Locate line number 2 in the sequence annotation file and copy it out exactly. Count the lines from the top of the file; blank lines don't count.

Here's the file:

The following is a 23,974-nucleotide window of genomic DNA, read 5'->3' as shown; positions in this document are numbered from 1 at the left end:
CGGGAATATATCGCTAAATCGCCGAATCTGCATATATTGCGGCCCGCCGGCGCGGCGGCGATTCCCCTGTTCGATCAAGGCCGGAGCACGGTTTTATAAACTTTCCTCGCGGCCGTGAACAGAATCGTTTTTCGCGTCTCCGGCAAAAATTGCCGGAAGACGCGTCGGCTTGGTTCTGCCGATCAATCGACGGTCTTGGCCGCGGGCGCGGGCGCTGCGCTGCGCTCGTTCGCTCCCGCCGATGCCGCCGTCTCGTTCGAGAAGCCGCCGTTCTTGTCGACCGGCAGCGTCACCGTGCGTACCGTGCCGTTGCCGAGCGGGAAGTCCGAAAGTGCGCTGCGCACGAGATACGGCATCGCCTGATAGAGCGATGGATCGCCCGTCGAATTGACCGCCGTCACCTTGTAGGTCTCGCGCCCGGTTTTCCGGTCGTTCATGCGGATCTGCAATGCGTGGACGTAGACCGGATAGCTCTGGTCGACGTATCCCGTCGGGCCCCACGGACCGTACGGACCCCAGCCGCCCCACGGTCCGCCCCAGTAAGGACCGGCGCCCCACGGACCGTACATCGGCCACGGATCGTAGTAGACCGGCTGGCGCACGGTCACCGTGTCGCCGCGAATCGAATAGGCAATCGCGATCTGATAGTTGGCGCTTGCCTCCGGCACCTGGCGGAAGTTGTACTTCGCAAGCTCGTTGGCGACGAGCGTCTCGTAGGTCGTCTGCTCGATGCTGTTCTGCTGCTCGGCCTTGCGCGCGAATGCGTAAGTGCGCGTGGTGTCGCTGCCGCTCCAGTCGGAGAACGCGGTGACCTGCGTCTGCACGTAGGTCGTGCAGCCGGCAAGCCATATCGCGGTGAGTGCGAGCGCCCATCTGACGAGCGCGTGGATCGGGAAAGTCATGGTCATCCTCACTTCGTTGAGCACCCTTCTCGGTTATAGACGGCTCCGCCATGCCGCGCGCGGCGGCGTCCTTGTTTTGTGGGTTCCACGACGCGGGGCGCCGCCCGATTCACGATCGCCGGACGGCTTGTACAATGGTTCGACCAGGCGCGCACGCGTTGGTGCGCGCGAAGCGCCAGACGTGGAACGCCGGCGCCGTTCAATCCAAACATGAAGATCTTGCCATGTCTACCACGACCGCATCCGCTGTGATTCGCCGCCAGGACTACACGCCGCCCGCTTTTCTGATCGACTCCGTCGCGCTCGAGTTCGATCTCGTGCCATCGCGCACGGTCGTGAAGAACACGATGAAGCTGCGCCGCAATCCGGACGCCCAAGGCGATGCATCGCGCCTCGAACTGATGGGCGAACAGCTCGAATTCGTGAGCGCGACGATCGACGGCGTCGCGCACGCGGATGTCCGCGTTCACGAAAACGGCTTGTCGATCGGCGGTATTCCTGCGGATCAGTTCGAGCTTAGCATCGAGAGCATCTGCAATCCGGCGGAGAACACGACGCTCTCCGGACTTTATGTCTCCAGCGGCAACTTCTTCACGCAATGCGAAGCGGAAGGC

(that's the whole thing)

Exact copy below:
CGGGAATATATCGCTAAATCGCCGAATCTGCATATATTGCGGCCCGCCGGCGCGGCGGCGATTCCCCTGTTCGATCAAGGCCGGAGCACGGTTTTATAAACTTTCCTCGCGGCCGTGAACAGAATCGTTTTTCGCGTCTCCGGCAAAAATTGCCGGAAGACGCGTCGGCTTGGTTCTGCCGATCAATCGACGGTCTTGGCCGCGGGCGCGGGCGCTGCGCTGCGCTCGTTCGCTCCCGCCGATGCCGCCGTCTCGTTCGAGAAGCCGCCGTTCTTGTCGACCGGCAGCGTCACCGTGCGTACCGTGCCGTTGCCGAGCGGGAAGTCCGAAAGTGCGCTGCGCACGAGATACGGCATCGCCTGATAGAGCGATGGATCGCCCGTCGAATTGACCGCCGTCACCTTGTAGGTCTCGCGCCCGGTTTTCCGGTCGTTCATGCGGATCTGCAATGCGTGGACGTAGACCGGATAGCTCTGGTCGACGTATCCCGTCGGGCCCCACGGACCGTACGGACCCCAGCCGCCCCACGGTCCGCCCCAGTAAGGACCGGCGCCCCACGGACCGTACATCGGCCACGGATCGTAGTAGACCGGCTGGCGCACGGTCACCGTGTCGCCGCGAATCGAATAGGCAATCGCGATCTGATAGTTGGCGCTTGCCTCCGGCACCTGGCGGAAGTTGTACTTCGCAAGCTCGTTGGCGACGAGCGTCTCGTAGGTCGTCTGCTCGATGCTGTTCTGCTGCTCGGCCTTGCGCGCGAATGCGTAAGTGCGCGTGGTGTCGCTGCCGCTCCAGTCGGAGAACGCGGTGACCTGCGTCTGCACGTAGGTCGTGCAGCCGGCAAGCCATATCGCGGTGAGTGCGAGCGCCCATCTGACGAGCGCGTGGATCGGGAAAGTCATGGTCATCCTCACTTCGTTGAGCACCCTTCTCGGTTATAGACGGCTCCGCCATGCCGCGCGCGGCGGCGTCCTTGTTTTGTGGGTTCCACGACGCGGGGCGCCGCCCGATTCACGATCGCCGGACGGCTTGTACAATGGTTCGACCAGGCGCGCACGCGTTGGTGCGCGCGAAGCGCCAGACGTGGAACGCCGGCGCCGTTCAATCCAAACATGAAGATCTTGCCATGTCTACCACGACCGCATCCGCTGTGATTCGCCGCCAGGACTACACGCCGCCCGCTTTTCTGATCGACTCCGTCGCGCTCGAGTTCGATCTCGTGCCATCGCGCACGGTCGTGAAGAACACGATGAAGCTGCGCCGCAATCCGGACGCCCAAGGCGATGCATCGCGCCTCGAACTGATGGGCGAACAGCTCGAATTCGTGAGCGCGACGATCGACGGCGTCGCGCACGCGGATGTCCGCGTTCACGAAAACGGCTTGTCGATCGGCGGTATTCCTGCGGATCAGTTCGAGCTTAGCATCGAGAGCATCTGCAATCCGGCGGAGAACACGACGCTCTCCGGACTTTATGTCTCCAGCGGCAACTTCTTCACGCAATGCGAAGCGGAAGGC